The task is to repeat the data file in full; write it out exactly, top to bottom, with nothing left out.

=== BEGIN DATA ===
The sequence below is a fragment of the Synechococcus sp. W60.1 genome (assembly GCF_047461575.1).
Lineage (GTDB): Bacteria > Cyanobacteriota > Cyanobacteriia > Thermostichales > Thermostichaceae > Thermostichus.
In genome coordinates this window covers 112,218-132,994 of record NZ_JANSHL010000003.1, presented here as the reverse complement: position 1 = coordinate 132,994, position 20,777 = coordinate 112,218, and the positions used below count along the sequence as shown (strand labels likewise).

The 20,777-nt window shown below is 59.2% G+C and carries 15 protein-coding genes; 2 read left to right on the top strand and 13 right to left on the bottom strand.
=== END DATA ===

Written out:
The sequence below is a fragment of the Synechococcus sp. W60.1 genome (assembly GCF_047461575.1).
Lineage (GTDB): Bacteria > Cyanobacteriota > Cyanobacteriia > Thermostichales > Thermostichaceae > Thermostichus.
In genome coordinates this window covers 112,218-132,994 of record NZ_JANSHL010000003.1, presented here as the reverse complement: position 1 = coordinate 132,994, position 20,777 = coordinate 112,218, and the positions used below count along the sequence as shown (strand labels likewise).

The 20,777-nt window shown below is 59.2% G+C and carries 15 protein-coding genes; 2 read left to right on the top strand and 13 right to left on the bottom strand.